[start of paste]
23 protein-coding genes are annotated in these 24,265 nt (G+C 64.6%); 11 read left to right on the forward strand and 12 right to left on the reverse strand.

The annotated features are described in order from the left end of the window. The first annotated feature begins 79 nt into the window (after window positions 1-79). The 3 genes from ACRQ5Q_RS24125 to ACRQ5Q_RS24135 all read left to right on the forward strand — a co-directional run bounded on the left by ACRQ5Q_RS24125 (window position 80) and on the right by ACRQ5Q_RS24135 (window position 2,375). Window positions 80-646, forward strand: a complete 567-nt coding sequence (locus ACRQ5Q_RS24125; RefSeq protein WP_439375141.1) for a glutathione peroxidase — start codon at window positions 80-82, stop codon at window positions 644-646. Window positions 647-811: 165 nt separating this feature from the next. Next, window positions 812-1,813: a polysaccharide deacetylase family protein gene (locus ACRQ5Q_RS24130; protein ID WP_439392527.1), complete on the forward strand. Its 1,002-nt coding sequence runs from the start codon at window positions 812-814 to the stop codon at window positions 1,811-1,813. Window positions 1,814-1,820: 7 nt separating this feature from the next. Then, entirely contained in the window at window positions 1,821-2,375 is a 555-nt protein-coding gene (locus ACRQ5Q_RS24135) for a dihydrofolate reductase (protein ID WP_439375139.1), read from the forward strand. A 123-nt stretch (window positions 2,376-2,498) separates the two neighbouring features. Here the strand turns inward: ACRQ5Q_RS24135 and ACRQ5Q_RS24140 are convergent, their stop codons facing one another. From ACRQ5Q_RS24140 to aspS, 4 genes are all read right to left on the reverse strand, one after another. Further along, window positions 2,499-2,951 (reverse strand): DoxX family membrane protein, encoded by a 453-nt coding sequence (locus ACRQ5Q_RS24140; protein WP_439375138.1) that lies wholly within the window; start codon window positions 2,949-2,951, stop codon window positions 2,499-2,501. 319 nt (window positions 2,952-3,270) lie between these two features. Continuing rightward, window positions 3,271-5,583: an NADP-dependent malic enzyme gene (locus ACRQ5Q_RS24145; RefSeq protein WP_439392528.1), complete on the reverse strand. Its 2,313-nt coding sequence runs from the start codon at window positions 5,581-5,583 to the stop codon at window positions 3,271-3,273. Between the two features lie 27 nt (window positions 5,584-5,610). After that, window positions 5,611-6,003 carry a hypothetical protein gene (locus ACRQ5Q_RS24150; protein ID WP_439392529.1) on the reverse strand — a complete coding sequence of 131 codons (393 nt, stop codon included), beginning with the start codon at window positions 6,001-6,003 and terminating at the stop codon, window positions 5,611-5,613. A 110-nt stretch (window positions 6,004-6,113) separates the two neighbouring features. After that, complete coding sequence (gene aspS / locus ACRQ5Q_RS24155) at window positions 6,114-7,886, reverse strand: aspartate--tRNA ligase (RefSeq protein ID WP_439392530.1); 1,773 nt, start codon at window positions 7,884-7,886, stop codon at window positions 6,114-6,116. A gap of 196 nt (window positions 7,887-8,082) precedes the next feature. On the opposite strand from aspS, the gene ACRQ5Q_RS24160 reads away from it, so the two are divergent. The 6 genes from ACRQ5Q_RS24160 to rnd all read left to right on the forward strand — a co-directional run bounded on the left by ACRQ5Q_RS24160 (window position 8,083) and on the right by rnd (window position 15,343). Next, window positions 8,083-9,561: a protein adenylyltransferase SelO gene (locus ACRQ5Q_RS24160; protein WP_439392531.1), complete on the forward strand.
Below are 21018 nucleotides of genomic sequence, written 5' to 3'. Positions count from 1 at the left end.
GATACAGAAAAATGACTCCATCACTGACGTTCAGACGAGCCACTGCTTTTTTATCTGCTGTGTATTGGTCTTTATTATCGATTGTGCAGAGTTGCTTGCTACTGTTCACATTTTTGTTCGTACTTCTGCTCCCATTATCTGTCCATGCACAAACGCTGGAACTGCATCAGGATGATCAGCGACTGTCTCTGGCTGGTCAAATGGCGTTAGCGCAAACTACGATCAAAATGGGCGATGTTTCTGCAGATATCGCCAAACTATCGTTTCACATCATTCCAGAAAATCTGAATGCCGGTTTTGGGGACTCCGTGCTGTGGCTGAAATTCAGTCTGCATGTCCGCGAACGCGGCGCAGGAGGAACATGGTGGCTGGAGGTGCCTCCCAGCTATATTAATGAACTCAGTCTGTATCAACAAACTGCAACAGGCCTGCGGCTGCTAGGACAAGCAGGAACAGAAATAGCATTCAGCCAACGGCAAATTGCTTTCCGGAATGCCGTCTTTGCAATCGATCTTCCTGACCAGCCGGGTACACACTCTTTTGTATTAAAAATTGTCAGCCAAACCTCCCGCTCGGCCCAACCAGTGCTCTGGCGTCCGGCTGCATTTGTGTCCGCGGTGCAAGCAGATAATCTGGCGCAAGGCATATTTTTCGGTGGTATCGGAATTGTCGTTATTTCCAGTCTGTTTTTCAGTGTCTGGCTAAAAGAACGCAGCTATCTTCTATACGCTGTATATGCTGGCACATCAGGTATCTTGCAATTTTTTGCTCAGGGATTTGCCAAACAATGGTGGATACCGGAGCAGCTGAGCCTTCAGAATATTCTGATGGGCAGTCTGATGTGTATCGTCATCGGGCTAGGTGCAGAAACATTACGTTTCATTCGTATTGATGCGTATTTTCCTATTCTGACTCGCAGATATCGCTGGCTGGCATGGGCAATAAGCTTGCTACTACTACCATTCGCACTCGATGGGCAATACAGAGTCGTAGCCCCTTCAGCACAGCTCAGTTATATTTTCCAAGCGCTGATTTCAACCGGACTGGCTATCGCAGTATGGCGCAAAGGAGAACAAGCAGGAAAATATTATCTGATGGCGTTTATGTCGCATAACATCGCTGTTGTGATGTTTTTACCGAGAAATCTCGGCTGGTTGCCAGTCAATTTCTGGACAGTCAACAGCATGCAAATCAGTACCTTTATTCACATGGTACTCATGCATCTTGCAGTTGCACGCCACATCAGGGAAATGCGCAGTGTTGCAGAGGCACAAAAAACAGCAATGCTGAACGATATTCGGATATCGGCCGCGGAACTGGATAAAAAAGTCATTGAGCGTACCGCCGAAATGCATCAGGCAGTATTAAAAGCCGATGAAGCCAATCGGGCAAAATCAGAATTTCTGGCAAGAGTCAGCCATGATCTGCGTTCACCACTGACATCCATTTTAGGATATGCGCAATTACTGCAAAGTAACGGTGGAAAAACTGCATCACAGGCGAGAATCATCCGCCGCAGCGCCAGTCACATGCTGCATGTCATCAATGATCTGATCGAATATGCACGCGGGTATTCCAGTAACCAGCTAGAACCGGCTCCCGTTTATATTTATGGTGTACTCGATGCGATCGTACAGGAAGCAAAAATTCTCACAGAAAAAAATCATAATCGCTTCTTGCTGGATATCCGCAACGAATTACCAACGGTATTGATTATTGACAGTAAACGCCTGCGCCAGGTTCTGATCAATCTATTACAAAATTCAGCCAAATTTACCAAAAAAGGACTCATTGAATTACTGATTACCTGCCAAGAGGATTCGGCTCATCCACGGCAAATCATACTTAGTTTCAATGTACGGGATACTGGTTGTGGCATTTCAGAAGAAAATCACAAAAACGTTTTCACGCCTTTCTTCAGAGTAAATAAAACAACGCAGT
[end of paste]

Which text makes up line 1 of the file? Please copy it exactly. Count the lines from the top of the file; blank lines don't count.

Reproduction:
23 protein-coding genes are annotated in these 24,265 nt (G+C 64.6%); 11 read left to right on the forward strand and 12 right to left on the reverse strand.